By Saji Thomas
Church leaders in the central Indian state of Chhattisgarh have criticized new guidelines on providing sterilization services to traditional tribal groups and are lobbying the authorities to reconsider it.
“The new regulations appear to be disastrous” for impoverished tribal groups, said Father Sebastian Poomattam, spokesperson for Catholic bishops in Chhattisgarh, homeland of several tribal groups.
“For these groups who already face a serious threat to their existence, this new law might further threaten their survival,” he told ucanews.com June 11.
The ruling pro-Hindu Bharatiya Janata Party (BJP) relaxed a 1979 state law May 26 making access to public provisions for sterilization easier among five traditional tribes in the state.
The law was passed almost four decades ago at a time when the federal government used forced sterilizations to control the population. It restricted sterilization among tribal people whose poverty and ill health resulted in low birth rates.
Father Poomattam said the regulation was important to ensure tribal mothers could only access the service once a leading government official had certified it as a case of emergency.
The recent amendment has relaxed those rules. A government officer may certify the sterilization if the tribal mother simply acknowledged they understood the consequences.
R. Prasanna, the state health services director, justified the government’s decision saying it follows a request from tribal people who were concerned about the health of pregnant mothers.
A recommendation by the federal planning commission said impeding sterilization options to these tribal people was not justified.
Commenting on the impact of the ruling on the size of tribal populations, Prasanna said it “depends on them.” The government is not “forcing sterilization” on tribal people. They can only gain access to the service at their request and once they have understood its effects, he told ucanews.com.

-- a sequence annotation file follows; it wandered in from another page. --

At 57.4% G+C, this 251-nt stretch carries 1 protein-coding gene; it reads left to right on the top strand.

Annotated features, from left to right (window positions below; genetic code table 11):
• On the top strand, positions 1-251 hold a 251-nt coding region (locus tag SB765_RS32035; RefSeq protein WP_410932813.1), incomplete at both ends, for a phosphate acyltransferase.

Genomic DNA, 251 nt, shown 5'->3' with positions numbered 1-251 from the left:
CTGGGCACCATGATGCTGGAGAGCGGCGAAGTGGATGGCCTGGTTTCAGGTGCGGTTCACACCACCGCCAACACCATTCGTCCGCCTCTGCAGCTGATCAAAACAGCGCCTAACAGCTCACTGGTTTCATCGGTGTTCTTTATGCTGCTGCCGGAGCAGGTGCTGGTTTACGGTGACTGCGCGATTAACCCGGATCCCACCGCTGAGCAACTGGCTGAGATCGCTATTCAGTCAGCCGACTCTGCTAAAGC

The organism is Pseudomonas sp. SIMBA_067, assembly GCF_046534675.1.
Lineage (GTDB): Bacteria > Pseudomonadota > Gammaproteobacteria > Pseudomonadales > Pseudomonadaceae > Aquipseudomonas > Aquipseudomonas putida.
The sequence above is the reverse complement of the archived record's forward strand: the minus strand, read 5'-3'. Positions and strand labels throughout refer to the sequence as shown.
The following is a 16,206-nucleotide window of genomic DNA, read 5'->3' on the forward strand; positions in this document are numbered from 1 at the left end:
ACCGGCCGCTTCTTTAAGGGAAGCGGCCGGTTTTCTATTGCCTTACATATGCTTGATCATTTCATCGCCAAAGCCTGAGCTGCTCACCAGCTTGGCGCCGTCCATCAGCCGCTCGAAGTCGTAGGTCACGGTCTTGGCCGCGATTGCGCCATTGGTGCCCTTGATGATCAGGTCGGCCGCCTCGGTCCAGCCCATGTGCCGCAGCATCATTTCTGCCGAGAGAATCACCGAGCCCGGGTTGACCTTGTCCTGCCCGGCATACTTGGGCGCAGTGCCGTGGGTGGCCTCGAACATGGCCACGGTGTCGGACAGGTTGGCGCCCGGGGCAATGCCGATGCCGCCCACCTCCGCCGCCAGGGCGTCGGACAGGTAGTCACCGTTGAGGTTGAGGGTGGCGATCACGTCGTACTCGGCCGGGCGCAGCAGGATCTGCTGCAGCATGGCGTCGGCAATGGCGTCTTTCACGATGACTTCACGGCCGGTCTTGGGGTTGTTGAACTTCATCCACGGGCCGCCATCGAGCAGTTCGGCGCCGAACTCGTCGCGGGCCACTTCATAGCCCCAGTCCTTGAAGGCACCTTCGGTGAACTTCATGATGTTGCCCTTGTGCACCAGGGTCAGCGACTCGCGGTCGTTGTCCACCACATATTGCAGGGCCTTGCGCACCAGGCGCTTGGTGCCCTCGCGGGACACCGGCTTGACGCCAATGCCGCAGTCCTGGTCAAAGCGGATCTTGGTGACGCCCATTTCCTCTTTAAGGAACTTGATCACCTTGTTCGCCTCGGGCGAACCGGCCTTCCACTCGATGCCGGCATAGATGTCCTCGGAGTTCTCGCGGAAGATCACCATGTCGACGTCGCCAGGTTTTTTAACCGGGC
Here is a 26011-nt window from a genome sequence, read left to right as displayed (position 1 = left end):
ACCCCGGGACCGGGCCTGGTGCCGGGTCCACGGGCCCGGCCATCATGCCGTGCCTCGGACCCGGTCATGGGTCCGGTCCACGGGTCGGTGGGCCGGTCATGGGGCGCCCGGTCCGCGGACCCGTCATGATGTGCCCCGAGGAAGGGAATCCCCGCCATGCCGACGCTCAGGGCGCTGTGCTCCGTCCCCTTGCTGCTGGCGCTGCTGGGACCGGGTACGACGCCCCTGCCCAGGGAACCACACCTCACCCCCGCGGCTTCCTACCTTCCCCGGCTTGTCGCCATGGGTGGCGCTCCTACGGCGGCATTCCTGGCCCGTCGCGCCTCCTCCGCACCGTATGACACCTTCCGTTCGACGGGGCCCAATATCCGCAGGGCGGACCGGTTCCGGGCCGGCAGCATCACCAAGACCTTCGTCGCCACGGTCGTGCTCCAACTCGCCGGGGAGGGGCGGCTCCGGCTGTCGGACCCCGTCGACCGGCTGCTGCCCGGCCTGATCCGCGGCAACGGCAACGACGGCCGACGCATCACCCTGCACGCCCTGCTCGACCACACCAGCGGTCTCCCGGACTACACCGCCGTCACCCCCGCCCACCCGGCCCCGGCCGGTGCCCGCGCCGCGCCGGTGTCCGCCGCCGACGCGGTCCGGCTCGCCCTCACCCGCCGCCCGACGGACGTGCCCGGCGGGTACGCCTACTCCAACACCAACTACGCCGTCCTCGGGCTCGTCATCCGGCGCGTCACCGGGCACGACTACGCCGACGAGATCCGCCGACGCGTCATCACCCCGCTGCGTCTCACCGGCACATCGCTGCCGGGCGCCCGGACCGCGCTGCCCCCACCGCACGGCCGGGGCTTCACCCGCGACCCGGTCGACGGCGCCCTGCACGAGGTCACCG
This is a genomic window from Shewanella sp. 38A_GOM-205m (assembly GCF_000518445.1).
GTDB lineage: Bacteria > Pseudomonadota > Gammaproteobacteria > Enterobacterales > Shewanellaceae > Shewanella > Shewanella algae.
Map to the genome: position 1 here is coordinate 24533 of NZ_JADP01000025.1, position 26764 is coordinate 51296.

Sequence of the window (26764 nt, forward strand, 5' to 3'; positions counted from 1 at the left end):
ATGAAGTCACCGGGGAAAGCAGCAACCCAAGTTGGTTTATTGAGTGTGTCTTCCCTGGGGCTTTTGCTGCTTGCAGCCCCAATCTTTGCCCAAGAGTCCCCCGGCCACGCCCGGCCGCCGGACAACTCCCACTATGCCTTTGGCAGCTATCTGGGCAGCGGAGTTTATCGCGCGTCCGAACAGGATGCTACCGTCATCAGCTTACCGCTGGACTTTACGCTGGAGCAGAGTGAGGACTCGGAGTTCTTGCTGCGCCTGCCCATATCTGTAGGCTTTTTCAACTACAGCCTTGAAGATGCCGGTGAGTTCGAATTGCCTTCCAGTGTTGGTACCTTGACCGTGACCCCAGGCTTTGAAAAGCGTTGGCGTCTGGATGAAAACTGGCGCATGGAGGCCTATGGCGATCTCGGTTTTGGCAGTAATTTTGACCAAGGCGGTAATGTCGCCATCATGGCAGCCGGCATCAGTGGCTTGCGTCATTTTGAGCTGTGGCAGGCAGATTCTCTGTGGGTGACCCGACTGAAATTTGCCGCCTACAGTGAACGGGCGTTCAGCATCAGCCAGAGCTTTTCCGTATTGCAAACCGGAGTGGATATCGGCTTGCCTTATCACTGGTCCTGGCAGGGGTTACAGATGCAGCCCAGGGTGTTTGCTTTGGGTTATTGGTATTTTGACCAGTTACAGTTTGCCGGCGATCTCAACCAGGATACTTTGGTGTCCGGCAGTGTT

However, Father Poomattam said that if the government were serious about improving the health of mothers and the social situation of tribal people they would provide better health care facilities and amenities.
Father Poomattam said the bishops in the state are calling on the government to revise the amendments that has made sterilization easier among the poverty-stricken tribal people.
Arun Pannalal, president of the Chhattisgarh Christian Forum, said the government should provide the tribal people better health care and educate them to improve their living conditions. Through sterilization, however, “anybody can exploit the new policy to eliminate them gradually,” he said.
The ruling BJP is considered the political arm of groups that want to establish Hindu hegemony in India.
Pannalal and other Christian leaders have accused the BJP for promoting polices that endanger the interests of the disenfranchised, including Dalits, tribal people and non-Hindus.
Father Thomas Kollikolavil, who previously worked as a director of social work for the Jagdalpur Diocese in the state, said tribal people mostly live in interior forest villages, cut off from the mainstream and require special considerations.
“No one can expect them to be aware of the implications of sterilization,” the priest said.
A 2008 report of the Chhattisgarh State Tribal Research Institute said that the state is home to five endangered tribes — Abujhmaria, Baiga, Birhor, Pahari Korwa and Kamar, that together have fewer than 150,000 people, some with fewer than 3,000 people.
Chhattisgarh is India’s most densely Hindu state with 98.3 percent of its 23 million people being Hindu. Muslims account for 1 percent; Christians, mostly tribal people, account for 0.7 percent.